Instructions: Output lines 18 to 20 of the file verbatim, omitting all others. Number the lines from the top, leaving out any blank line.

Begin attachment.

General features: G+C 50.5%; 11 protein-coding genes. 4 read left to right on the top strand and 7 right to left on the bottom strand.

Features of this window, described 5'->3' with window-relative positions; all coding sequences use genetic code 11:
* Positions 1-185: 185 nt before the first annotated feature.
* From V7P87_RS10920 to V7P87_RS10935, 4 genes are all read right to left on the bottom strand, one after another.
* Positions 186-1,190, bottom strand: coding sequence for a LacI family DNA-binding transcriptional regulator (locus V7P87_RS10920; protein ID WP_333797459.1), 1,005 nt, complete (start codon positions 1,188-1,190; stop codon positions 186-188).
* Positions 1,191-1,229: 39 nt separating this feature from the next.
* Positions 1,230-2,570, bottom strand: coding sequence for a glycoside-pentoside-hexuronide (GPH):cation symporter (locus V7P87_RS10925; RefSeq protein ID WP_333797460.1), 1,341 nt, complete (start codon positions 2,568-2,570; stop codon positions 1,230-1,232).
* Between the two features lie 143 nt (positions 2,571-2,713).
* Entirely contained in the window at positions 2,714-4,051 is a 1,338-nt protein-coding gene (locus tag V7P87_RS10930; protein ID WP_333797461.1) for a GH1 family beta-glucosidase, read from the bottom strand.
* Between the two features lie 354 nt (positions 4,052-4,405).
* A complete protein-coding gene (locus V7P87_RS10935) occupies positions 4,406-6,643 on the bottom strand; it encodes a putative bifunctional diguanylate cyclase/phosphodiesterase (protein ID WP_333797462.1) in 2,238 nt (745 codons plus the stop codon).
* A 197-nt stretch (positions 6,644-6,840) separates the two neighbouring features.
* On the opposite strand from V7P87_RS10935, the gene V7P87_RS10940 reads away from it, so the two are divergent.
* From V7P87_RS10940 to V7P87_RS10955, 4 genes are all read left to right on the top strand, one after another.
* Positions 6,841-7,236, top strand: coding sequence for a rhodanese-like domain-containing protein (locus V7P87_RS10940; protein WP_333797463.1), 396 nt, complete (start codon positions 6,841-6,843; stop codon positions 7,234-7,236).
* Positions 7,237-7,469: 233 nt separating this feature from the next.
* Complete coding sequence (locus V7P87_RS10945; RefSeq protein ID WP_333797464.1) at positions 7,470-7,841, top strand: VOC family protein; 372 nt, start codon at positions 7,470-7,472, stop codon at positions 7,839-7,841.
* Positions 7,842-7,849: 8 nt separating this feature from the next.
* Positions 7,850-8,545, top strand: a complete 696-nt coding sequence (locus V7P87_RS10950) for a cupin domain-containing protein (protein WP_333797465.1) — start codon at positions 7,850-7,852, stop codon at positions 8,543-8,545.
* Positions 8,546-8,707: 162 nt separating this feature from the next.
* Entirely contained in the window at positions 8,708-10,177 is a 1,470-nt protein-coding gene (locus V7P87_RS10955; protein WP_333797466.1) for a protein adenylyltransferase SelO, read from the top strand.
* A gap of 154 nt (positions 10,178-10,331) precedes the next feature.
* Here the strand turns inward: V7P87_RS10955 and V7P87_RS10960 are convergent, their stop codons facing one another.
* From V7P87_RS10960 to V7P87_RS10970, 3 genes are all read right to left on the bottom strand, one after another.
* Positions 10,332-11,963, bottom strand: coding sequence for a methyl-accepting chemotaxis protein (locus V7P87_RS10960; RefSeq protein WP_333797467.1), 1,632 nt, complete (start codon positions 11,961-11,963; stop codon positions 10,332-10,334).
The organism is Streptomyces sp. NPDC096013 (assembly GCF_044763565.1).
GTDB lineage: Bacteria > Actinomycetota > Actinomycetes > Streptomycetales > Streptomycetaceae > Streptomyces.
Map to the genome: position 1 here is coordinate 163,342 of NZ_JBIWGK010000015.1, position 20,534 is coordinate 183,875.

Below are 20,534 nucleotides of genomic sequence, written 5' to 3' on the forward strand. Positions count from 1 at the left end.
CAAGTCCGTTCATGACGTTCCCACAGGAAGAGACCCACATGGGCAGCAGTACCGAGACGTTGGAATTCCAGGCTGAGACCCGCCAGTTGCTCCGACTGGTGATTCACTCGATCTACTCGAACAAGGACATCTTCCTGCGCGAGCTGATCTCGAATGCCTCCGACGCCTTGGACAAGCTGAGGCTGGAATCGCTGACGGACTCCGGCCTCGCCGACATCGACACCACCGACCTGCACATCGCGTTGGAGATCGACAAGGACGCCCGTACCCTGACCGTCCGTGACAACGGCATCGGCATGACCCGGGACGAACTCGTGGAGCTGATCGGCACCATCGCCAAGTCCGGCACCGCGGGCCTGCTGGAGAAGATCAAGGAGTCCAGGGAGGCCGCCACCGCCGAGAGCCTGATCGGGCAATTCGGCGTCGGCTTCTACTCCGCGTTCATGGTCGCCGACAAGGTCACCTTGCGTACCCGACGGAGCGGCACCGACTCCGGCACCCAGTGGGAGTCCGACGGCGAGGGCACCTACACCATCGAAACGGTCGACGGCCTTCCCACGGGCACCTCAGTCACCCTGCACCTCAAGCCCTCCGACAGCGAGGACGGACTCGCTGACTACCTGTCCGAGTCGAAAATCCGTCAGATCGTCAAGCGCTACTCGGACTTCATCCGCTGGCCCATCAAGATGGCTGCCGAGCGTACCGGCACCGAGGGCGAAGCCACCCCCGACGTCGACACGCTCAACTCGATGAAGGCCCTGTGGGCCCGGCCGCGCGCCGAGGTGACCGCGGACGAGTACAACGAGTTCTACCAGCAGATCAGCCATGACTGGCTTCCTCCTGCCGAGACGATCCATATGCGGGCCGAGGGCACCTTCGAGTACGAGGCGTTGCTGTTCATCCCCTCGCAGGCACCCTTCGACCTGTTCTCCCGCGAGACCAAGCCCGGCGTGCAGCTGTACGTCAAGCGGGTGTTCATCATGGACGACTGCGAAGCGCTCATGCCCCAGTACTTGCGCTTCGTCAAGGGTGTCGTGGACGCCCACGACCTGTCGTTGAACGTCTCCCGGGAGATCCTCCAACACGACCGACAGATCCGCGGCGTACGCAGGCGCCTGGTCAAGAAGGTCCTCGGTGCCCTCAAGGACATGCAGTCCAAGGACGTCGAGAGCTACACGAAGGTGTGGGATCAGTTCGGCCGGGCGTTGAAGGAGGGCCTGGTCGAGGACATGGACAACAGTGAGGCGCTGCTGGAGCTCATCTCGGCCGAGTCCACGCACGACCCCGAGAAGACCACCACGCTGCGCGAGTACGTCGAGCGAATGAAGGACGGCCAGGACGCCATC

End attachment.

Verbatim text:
* Positions 7,842-7,849: 8 nt separating this feature from the next.
* Positions 7,850-8,545, top strand: a complete 696-nt coding sequence (locus V7P87_RS10950) for a cupin domain-containing protein (protein WP_333797465.1) — start codon at positions 7,850-7,852, stop codon at positions 8,543-8,545.
* Positions 8,546-8,707: 162 nt separating this feature from the next.